The problem with co-occurring disorders is that the overlapping symptoms often mask each others’ effects, making them more challenging to diagnose. Some patients even refuse to believe that their addiction and mental health intertwine.
Recovery comes with several challenges. People with substance use disorder often find themselves lost or confused on starting their self-medication journey. To give you insights into overcoming drug addiction, we compiled the most common questions we get about recovery.
Drugs and alcohol are the most commonly misused substances in the U.S. Statistics show that 1 out of 10 Americans engage in unhealthy alcohol consumption, misuse prescription medication, or use illicit drugs. Moreover, 2 out of 3 people with substance use disorder also misuse alcohol.
Genetic and environmental factors trigger different types of addiction. Early exposure to illegal substances, peer pressure, physical abuse, and parental misguidance can cause one to use/misuse addictive and psychoactive substances.
People with substance use disorder might find that it takes more to achieve the same level of “high” once their dopamine receptors start shutting down. Drug and alcohol addiction overwhelm the brain receptors — reducing dopamine levels. Research also indicates that abstaining from addictive substances and behaviors for just 12 months boosts dopamine proteins by up to 12%.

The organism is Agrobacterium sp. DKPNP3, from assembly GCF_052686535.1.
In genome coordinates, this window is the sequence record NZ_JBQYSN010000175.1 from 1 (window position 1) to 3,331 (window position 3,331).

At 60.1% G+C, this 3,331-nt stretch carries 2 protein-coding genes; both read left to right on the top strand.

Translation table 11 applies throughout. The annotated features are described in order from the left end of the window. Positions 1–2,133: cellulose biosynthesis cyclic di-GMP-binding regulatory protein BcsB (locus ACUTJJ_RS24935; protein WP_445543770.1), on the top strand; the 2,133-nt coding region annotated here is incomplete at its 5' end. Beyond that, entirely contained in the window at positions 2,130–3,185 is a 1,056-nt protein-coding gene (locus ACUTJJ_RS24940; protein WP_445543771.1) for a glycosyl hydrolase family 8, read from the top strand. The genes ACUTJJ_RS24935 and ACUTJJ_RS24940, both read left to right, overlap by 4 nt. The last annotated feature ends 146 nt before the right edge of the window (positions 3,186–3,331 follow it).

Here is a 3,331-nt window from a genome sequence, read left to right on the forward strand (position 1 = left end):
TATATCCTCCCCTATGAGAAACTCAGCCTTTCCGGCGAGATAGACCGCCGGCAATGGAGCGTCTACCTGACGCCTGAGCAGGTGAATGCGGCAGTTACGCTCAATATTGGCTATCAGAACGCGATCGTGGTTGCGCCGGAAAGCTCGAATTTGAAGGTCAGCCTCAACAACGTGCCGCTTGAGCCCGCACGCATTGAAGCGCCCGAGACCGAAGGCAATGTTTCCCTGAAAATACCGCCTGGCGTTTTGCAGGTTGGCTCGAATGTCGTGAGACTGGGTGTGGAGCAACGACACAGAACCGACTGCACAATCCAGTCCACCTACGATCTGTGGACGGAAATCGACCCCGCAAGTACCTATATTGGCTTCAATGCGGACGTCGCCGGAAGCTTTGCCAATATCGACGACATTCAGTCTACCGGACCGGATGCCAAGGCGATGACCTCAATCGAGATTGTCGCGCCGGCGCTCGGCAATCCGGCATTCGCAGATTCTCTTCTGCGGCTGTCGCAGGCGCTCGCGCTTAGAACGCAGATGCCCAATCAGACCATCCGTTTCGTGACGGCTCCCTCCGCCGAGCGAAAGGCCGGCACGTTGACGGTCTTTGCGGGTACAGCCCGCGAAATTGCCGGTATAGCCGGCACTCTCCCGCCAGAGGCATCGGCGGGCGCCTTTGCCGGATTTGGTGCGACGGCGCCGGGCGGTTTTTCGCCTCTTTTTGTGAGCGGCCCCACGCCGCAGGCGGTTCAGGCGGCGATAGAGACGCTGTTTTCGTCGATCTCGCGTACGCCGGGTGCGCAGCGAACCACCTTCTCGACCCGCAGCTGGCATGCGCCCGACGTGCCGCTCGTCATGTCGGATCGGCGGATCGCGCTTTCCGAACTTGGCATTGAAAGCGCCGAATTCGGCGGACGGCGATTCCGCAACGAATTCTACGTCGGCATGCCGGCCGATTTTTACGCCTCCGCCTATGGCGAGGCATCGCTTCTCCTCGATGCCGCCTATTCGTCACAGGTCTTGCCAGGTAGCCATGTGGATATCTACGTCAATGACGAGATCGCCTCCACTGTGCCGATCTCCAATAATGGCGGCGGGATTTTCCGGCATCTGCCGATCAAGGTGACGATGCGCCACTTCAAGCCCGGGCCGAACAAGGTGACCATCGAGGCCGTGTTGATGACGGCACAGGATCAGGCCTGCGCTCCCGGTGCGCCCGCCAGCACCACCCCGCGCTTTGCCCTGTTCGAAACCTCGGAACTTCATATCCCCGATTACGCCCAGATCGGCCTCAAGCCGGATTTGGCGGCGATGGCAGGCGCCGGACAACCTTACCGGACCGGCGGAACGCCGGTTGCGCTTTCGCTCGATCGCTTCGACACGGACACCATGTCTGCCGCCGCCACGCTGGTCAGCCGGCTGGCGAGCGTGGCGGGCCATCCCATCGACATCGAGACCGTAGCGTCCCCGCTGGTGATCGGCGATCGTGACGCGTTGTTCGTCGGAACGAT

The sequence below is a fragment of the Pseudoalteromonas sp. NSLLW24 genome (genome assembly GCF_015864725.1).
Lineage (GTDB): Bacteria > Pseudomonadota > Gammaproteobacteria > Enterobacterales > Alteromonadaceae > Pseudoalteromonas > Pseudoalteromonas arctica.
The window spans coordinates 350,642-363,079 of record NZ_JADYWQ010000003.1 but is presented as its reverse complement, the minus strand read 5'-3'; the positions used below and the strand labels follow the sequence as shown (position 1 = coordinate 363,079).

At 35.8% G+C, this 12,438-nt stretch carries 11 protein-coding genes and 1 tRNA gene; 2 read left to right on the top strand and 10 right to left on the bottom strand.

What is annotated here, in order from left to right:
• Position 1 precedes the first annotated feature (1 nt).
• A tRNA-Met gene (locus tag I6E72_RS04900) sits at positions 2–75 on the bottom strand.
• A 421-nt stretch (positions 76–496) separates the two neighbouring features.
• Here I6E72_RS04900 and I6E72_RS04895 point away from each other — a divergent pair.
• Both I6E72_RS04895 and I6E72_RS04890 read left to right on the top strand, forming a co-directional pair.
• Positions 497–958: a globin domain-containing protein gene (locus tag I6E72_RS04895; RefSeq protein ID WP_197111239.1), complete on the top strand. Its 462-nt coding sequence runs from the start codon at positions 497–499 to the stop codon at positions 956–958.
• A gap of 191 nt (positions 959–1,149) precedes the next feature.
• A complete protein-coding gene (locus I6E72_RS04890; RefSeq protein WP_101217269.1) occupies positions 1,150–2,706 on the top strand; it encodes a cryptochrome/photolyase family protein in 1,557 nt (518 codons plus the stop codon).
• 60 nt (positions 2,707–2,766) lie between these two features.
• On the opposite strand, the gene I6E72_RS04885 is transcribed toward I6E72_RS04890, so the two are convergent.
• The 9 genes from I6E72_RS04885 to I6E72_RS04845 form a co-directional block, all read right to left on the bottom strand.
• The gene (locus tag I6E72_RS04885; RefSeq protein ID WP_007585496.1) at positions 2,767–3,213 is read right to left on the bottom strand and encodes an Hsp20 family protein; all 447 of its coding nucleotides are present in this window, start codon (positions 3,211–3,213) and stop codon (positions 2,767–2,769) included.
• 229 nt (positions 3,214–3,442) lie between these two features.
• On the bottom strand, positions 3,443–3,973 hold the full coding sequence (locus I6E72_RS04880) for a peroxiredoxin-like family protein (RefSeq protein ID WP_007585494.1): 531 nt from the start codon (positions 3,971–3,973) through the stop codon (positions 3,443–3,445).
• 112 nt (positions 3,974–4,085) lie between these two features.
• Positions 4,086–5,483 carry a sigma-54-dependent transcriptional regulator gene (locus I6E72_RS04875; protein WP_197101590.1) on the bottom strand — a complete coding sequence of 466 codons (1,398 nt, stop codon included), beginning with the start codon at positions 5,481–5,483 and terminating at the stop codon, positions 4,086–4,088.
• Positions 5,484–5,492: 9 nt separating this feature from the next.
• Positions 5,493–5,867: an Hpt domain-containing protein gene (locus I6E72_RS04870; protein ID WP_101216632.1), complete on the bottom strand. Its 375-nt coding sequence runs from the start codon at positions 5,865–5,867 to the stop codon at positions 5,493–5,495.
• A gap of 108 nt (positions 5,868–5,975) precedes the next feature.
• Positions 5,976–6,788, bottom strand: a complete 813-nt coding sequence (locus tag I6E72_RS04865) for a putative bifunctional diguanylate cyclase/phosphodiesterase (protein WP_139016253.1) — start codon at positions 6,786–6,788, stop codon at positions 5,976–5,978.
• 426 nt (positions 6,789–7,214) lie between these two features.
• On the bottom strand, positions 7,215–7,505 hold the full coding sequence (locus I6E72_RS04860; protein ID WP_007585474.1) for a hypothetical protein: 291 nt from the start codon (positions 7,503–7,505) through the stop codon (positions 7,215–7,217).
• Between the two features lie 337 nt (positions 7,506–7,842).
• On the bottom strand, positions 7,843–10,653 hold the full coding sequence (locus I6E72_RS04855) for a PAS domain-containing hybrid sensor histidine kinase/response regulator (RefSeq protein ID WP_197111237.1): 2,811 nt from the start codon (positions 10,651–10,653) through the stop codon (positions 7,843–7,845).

The definition of addictive behavior goes beyond illicit drugs and alcohol. Research on behavioral addictions states that any substance, activity, or entity that evokes an emotional or psychological response is addictive if misused. Generally, different types of addictions occur when harmless habits transform into needs.
Recovering from all types of addiction starts with acceptance. After acknowledging the problem, patients can begin researching the different addictions and learn more about medication. For effective recovery, seek support from medical professionals.
Overcoming active addiction is a lifelong process that requires patience, commitment, and discipline. Progress will not happen overnight. Overall, focus on understanding the psychological, mental, and emotional impacts of addiction so that you can manage your mental health more effectively.
If you’re interested in learning more about medication for substance use disorder, check out the rest of Radical Rehab’s resources for more information on overcoming drug and alcohol addiction.